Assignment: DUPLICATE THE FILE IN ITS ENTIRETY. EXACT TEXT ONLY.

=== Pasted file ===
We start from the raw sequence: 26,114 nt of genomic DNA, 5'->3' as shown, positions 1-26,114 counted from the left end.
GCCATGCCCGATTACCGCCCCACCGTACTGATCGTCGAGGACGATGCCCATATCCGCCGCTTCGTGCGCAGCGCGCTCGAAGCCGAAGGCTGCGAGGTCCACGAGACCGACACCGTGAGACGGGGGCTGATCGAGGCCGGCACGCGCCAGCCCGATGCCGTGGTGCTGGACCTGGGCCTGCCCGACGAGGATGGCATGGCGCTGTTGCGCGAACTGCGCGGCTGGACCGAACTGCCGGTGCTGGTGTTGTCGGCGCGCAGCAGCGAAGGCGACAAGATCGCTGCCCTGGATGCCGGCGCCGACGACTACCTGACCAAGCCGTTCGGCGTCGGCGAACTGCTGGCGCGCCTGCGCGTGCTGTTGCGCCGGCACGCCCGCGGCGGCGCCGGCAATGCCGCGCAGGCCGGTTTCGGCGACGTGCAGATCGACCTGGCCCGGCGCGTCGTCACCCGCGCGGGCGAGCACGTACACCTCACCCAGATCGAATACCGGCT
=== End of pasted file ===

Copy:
We start from the raw sequence: 26,114 nt of genomic DNA, 5'->3' as shown, positions 1-26,114 counted from the left end.
GCCATGCCCGATTACCGCCCCACCGTACTGATCGTCGAGGACGATGCCCATATCCGCCGCTTCGTGCGCAGCGCGCTCGAAGCCGAAGGCTGCGAGGTCCACGAGACCGACACCGTGAGACGGGGGCTGATCGAGGCCGGCACGCGCCAGCCCGATGCCGTGGTGCTGGACCTGGGCCTGCCCGACGAGGATGGCATGGCGCTGTTGCGCGAACTGCGCGGCTGGACCGAACTGCCGGTGCTGGTGTTGTCGGCGCGCAGCAGCGAAGGCGACAAGATCGCTGCCCTGGATGCCGGCGCCGACGACTACCTGACCAAGCCGTTCGGCGTCGGCGAACTGCTGGCGCGCCTGCGCGTGCTGTTGCGCCGGCACGCCCGCGGCGGCGCCGGCAATGCCGCGCAGGCCGGTTTCGGCGACGTGCAGATCGACCTGGCCCGGCGCGTCGTCACCCGCGCGGGCGAGCACGTACACCTCACCCAGATCGAATACCGGCT